Canadians will soon have to pack reusable bags to the grocery store or use alternatives like paper bags, and will be grabbing their takeout food and coffee in more environmentally friendly containers after the federal government announced plans Monday (June 20) to ban a number of single-use plastics.
A ban on both the manufacture and import of several single-use plastics will come into effect in December 2022, the federal Minister of Environment Steven Guilbeault announced. The ban will include single-use plastic shopping bags, plastic cutlery, food containers, ring carriers, stir sticks and straws. A ban on the sale of those items will come into effect in December 2023. A ban on the export of those plastics comes into effect by the end of 2025.
Patrick Weiler, MP for West Vancouver-Sunshine Coast-Sea to Sky Country highlighted the reasons for the plastics ban at an announcement at the federal Pacific Enterprise Science Centre in West Vancouver.
The centre, on the shores of Burrard Inlet, has been at the forefront of studying the impacts of plastics in the marine environment.
According to the government, the ban will result in the elimination of an estimated 1.3 million tonnes of hard-to-recycle plastic waste and over 22,000 tonnes of plastic pollution over the next decade.
Weiler said scientific evidence confirms plastic pollution is pervasive in the environment, and single-use plastics like grocery bags make up most of the plastic litter found on shorelines across country.
Weiler said the vast majority of people are already using reusable bags when they make trips to the store. Eliminating plastic straws – which can become stuck in the bodies of marine life like turtles – is a change that can have a huge difference on the health of marine mammals and humans, said Weiler.
Laura Hardman, director of the Plastic Free Oceans initiative at Ocean Wise, said plastics like shopping bags and straws, coffee cups and lids and other food containers make up a significant amount of plastic garbage retrieved in shoreline clean-up efforts every year.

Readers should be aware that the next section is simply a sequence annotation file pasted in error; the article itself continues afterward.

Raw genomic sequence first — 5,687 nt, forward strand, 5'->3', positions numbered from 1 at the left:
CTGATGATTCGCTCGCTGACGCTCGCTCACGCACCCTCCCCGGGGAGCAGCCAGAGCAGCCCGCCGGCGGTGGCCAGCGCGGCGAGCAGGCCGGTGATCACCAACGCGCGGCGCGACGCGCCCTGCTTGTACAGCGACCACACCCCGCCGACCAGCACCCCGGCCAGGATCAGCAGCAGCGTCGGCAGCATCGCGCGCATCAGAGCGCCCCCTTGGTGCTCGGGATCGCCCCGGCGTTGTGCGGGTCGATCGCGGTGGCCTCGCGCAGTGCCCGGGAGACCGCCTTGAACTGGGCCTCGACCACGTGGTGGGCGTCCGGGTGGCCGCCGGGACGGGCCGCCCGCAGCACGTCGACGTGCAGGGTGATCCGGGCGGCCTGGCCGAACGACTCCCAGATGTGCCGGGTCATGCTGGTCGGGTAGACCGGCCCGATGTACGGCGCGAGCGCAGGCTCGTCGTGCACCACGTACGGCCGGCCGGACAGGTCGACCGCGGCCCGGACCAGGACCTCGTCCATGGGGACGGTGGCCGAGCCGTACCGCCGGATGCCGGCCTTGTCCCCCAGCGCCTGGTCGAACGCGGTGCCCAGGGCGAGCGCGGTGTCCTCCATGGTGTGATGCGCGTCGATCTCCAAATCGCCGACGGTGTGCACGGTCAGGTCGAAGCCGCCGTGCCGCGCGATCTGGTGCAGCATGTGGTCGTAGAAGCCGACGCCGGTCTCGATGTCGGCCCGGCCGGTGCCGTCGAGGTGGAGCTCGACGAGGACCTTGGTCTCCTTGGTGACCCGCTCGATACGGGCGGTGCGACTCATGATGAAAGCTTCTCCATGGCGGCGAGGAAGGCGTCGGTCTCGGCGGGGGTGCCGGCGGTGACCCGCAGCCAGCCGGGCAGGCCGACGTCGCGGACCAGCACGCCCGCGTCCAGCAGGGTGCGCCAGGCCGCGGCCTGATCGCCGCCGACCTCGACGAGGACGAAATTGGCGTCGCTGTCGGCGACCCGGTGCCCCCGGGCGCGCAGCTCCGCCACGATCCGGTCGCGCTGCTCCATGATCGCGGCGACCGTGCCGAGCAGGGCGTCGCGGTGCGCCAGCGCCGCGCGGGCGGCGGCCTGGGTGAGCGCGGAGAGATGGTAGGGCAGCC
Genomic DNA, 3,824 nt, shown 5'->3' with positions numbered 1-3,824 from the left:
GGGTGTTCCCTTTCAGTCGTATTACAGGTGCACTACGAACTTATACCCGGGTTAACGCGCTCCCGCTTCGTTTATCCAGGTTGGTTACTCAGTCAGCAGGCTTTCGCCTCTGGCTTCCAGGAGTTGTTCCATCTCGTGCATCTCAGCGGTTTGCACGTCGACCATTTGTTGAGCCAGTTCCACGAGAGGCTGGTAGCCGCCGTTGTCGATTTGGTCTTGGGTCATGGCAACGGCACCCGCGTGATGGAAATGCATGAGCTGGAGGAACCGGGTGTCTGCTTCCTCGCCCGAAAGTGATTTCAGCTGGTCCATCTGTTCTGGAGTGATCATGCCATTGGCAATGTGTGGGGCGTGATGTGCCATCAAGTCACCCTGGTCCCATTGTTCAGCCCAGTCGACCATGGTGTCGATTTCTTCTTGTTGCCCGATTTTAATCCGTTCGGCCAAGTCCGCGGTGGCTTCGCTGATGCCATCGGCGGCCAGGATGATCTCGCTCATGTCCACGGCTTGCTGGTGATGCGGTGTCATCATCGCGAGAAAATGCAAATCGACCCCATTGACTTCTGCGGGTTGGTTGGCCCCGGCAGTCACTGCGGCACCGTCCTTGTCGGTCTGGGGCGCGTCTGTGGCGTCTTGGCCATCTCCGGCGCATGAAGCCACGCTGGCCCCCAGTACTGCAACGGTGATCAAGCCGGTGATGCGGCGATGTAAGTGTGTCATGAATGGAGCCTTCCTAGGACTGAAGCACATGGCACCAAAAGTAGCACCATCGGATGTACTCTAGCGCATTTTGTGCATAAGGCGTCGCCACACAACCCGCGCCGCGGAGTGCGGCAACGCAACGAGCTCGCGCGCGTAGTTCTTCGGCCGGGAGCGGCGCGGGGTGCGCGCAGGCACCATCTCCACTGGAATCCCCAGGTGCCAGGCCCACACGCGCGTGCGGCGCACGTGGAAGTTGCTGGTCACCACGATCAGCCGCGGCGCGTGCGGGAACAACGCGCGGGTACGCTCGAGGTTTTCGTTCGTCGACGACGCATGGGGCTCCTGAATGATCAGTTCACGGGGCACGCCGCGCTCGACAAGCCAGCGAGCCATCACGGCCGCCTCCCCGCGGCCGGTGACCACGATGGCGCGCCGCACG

In the past two years, as the COVID-19 pandemic influenced people’s habits, the amount of plastic pollution went up, said Hardman. Those plastics can result in marine animals becoming entangled or block their digestive systems or have toxic effects at a cellular level, said Hardman.
“So we know, for example, that we're finding plastics and microplastics in drinking water, food, and now in our own bodies,“ she said.
Weiler said while plastics will still make it into the ocean from other countries, “this is an issue that requires international co-operation.... If we want to encourage other countries to take action, we need to show that we’re doing it ourselves.”
Weiler acknowledged there will be an increased cost for businesses to put the changes in place, adding the government anticipates that will add up to $5 per person across the country.
But there will also be business opportunities in developing alternative products, he said.
There will be an exemption allowing plastic straws to be used in medical settings and for people with disabilities who require them, according to the government.
Ottawa is also working on regulations that will prevent the use of a recycling symbol on plastics unless at least 80 per cent of recycling facilities accept them and they have reliable end markets.
A number of retailers have already eliminated single-use plastic bags at checkouts, or are in the process of doing that. Many fast food outlets have also replaced plastic straws with paper ones and plastic stir sticks with wooden versions.